“By assuring both people in a marriage that they can get out if things go badly, the looser laws can foster the sort of behavior needed to make sure things go well. Just as a driver in a small car will drive more cautiously than someone in an oversized SUV, couples faced with loose divorce laws may handle their family obligations with greater care.”

    Maybe the explanation is simpler – that there is no need to resort to abuse, murder or suicide when you can simply leave.

  61. So, better to live in misery with someone you can’t stand than to call an end to it, and meet someone you may be more compatible with, huh?

    Sorry. I don’t buy it!

  62. I’ve never been married or had kids either one, and I think it has saved me a bundle.

    Know what the #1 cause of divorce is? MARRIAGE.

  63. Given that in many states mental or physical cruelty was grounds for divorce, I fail to see how no fault divorce somehow leveled the playing field. I would suspect greater enforcement of domestic violence laws, coupled with greater education of potential abused spouses can claim greater credit for these reductions.

  64. It’s amazing that as many marriages succeed as do. How many things have you done in your life that you get right the very first time? Still own the first car you ever bought? First house? Hold the first job?

    Divorce, done in a civil cooperative manner, can allow two people who really just aren’t that happy together anymore to divvy up the stuff and move on.

    How many investments would you make if you were never allowed to change your mind and cash out to reinvest in something else? Well, your time on this earth is capital, of a sort, and you only have so much of it. Where are you going to spend it?

    Now whether divorce causes social harm … is, in my mind totally irrelevant. It permits a certain social liquidity that allows the maximization of happiness. Because we don’t all always get it right the first time.

  65. The anger and bias expressed in so many of these comments simply reinforces that the law has to at least try to be fair (as in no-fault divorce) because people seem all but incapable of fairness, particularly in emotional matters.

  66. My youngest child turned 18 a year and a half ago. I am still paying support on ALL 5 of my kids.

    I haven’t seen them since the day my ex-wife’s boyfriend left his wife to move in with my wife and kids, courtesy of a court order keeping me away from then for the months that it took to convince the kids that _I_ was the problem (not their mother’s cheating and illicit pregnancy).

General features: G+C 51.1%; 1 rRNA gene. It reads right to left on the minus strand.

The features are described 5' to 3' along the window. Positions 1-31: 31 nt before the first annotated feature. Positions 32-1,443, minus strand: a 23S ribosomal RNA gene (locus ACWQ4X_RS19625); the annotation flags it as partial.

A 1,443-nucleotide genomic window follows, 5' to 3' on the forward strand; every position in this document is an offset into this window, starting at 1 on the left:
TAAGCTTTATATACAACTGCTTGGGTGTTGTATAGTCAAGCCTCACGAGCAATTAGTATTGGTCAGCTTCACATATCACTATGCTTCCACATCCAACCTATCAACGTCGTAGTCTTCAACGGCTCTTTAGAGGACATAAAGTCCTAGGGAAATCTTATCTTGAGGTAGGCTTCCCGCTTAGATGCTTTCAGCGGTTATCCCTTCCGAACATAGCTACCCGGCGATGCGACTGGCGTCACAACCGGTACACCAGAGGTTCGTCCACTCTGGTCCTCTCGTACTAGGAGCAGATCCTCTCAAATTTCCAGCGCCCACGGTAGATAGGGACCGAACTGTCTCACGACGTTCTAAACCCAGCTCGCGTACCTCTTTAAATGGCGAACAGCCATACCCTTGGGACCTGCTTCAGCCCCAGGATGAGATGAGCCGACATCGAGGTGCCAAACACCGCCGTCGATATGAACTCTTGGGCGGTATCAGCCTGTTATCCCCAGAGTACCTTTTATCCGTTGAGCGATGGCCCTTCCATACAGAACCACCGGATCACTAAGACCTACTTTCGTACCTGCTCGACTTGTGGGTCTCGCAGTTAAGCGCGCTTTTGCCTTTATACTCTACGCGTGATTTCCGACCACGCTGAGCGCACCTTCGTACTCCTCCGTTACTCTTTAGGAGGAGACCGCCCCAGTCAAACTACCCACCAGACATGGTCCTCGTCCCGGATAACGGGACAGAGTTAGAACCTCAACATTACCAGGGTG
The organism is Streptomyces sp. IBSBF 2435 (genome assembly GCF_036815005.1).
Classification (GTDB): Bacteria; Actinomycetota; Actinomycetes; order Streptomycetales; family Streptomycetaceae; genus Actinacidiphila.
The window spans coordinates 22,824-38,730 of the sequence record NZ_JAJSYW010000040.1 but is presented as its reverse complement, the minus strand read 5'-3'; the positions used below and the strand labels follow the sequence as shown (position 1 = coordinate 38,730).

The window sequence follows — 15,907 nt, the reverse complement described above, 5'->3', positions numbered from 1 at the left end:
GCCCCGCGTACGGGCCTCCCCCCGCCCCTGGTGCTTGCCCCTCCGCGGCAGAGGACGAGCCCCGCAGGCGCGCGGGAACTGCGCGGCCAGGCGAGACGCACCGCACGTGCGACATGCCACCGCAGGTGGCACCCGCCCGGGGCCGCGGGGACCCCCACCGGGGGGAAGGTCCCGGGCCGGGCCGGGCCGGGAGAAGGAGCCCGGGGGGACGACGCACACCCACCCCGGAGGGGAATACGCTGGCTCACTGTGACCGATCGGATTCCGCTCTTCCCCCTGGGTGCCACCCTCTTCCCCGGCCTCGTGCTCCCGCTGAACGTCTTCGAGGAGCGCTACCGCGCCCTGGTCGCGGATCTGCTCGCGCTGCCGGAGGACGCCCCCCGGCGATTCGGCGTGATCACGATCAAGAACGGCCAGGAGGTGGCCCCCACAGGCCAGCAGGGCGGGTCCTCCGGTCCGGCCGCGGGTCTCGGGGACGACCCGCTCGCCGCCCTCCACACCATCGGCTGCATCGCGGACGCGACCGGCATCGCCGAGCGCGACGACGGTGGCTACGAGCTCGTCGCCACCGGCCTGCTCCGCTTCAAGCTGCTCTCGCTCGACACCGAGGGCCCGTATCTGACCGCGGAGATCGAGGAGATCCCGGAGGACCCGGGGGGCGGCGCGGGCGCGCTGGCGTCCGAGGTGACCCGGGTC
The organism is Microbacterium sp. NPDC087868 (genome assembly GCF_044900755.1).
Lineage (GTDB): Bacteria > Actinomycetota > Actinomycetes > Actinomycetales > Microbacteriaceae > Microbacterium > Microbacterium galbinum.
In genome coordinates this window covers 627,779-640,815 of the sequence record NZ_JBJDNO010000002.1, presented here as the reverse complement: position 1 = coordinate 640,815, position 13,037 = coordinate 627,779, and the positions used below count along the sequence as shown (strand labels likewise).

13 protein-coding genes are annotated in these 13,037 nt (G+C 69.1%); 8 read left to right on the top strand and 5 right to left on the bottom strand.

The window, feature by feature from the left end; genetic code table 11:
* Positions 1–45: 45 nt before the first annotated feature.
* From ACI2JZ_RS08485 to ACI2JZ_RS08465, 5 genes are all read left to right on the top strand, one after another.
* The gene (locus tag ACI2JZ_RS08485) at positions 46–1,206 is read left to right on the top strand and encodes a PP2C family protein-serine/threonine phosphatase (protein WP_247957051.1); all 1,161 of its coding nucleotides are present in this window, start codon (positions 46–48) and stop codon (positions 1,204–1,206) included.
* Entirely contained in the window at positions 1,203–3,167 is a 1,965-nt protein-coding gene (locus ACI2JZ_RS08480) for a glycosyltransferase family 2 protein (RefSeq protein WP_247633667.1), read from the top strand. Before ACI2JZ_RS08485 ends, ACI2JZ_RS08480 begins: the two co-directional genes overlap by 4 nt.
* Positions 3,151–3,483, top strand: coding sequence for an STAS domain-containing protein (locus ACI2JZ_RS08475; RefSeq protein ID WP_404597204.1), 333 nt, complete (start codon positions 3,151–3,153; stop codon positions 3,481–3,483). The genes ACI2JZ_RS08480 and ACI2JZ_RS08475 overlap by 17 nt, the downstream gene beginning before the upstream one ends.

Ah, the power of brainwashing. My ex kept telling the kids how much nicer it was, now that the arguments were over (we argued about her cheating on the marriage), and now that there was so much more money in the household (her pay, much of my pay, and the boyfriend’s pay).

    I’m grateful to the guy, though. If he hadn’t knocked my wife up, I probably would have stayed married to her and tried to make it work, despite her affairs. Now I’m with someone far better.

  67. Divorce is tough on both parties. Men should be aware of all the laws involved or at least know where to look for resources on advice for divorce. There is alot of info out there other than just listening to your attorney. Men start your research and go into court prepared. http://www.dadsdivorce.com

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  69. Marriage is always work, and yes second marriages have additional challenges but forever is a long time to be alone. Remarriage can be wonderful if the person who was divorced has had the time and help to work through break up whatever it was that went wrong the first time. No, it won’t be the same as the first time, but for some people that’s a really, really good thing. Marriages don’t fall apart because they’re happy. The desire for companionship is a pretty basic human craving.

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  71. Absolutely right,

    Know what the #1 cause of divorce is? MARRIAGE.
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  72. An divorce isnt good and it can be painful.

  73. Great article !